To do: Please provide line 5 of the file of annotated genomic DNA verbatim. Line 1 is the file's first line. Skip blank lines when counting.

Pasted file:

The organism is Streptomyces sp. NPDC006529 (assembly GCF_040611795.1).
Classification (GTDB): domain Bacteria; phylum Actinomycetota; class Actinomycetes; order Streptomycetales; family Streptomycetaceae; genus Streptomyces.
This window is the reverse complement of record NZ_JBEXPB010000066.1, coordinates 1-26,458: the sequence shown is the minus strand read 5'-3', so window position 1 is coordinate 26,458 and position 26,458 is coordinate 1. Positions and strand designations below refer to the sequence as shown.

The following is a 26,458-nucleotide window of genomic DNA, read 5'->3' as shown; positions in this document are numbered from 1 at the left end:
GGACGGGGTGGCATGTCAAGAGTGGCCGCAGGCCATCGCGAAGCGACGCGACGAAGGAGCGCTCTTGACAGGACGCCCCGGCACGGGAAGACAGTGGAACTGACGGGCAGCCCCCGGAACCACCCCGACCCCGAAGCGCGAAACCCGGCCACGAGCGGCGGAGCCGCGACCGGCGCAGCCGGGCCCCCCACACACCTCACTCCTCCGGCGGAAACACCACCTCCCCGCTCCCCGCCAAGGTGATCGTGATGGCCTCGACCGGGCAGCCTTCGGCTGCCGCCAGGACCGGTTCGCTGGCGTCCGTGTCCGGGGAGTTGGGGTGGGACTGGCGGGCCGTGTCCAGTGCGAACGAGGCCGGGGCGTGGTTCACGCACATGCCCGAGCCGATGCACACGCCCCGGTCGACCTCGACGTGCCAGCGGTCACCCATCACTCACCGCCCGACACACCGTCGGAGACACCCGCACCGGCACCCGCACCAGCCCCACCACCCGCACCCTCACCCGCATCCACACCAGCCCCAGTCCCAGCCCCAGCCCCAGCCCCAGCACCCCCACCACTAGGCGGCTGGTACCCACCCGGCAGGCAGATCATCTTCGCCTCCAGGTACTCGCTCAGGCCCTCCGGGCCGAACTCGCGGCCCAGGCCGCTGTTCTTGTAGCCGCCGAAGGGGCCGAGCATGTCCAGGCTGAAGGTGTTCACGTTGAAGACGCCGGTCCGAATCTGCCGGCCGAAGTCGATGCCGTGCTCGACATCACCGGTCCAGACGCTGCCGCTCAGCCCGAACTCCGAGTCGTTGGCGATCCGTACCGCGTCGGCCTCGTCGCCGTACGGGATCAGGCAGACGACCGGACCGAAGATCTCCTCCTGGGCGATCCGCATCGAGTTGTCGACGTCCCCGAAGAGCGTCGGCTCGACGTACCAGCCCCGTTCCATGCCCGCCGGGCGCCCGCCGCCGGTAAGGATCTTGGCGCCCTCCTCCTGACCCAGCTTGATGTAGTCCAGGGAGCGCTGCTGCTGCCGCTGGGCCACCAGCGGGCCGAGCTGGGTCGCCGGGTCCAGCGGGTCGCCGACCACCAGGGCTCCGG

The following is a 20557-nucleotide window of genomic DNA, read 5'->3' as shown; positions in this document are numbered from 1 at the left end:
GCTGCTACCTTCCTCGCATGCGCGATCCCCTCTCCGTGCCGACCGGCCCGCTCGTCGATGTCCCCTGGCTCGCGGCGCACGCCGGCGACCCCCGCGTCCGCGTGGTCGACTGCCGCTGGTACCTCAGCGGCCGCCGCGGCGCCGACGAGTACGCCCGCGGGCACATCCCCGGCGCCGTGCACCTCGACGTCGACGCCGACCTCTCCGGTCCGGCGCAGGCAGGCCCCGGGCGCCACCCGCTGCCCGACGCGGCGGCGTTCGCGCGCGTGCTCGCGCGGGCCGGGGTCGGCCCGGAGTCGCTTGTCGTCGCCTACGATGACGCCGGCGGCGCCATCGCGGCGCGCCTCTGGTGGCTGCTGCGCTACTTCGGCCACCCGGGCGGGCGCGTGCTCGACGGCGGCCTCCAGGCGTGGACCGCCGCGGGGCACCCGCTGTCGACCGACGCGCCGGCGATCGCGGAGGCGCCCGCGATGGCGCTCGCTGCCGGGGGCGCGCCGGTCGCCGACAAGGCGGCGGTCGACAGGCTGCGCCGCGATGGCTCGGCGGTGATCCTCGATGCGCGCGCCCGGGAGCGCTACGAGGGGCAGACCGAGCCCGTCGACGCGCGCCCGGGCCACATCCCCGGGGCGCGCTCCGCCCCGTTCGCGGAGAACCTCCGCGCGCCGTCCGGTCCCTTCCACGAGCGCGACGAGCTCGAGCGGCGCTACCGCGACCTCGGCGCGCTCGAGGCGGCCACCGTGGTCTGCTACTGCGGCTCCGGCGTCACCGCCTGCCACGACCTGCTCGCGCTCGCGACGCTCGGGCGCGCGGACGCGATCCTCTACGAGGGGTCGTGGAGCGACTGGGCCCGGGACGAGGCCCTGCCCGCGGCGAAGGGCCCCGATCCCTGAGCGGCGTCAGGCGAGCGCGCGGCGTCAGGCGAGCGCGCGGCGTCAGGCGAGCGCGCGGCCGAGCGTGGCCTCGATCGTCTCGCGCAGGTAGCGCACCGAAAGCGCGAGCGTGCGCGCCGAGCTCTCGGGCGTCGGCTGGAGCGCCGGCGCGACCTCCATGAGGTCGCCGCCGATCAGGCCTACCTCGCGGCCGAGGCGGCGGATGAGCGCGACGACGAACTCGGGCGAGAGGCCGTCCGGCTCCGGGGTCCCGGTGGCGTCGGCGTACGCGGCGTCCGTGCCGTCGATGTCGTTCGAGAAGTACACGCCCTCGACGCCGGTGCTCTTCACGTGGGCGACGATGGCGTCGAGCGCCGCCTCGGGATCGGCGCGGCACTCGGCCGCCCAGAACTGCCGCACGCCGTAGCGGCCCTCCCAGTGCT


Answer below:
GGACGGGGTGGCATGTCAAGAGTGGCCGCAGGCCATCGCGAAGCGACGCGACGAAGGAGCGCTCTTGACAGGACGCCCCGGCACGGGAAGACAGTGGAACTGACGGGCAGCCCCCGGAACCACCCCGACCCCGAAGCGCGAAACCCGGCCACGAGCGGCGGAGCCGCGACCGGCGCAGCCGGGCCCCCCACACACCTCACTCCTCCGGCGGAAACACCACCTCCCCGCTCCCCGCCAAGGTGATCGTGATGGCCTCGACCGGGCAGCCTTCGGCTGCCGCCAGGACCGGTTCGCTGGCGTCCGTGTCCGGGGAGTTGGGGTGGGACTGGCGGGCCGTGTCCAGTGCGAACGAGGCCGGGGCGTGGTTCACGCACATGCCCGAGCCGATGCACACGCCCCGGTCGACCTCGACGTGCCAGCGGTCACCCATCACTCACCGCCCGACACACCGTCGGAGACACCCGCACCGGCACCCGCACCAGCCCCACCACCCGCACCCTCACCCGCATCCACACCAGCCCCAGTCCCAGCCCCAGCCCCAGCCCCAGCACCCCCACCACTAGGCGGCTGGTACCCACCCGGCAGGCAGATCATCTTCGCCTCCAGGTACTCGCTCAGGCCCTCCGGGCCGAACTCGCGGCCCAGGCCGCTGTTCTTGTAGCCGCCGAAGGGGCCGAGCATGTCCAGGCTGAAGGTGTTCACGTTGAAGACGCCGGTCCGAATCTGCCGGCCGAAGTCGATGCCGTGCTCGACATCACCGGTCCAGACGCTGCCGCTCAGCCCGAACTCCGAGTCGTTGGCGATCCGTACCGCGTCGGCCTCGTCGCCGTACGGGATCAGGCAGACGACCGGACCGAAGATCTCCTCCTGGGCGATCCGCATCGAGTTGTCGACGTCCCCGAAGAGCGTCGGCTCGACGTACCAGCCCCGTTCCATGCCCGCCGGGCGCCCGCCGCCGGTAAGGATCTTGGCGCCCTCCTCCTGACCCAGCTTGATGTAGTCCAGGGAGCGCTGCTGCTGCCGCTGGGCCACCAGCGGGCCGAGCTGGGTCGCCGGGTCCAGCGGGTCGCCGACCACCAGGGCTCCGG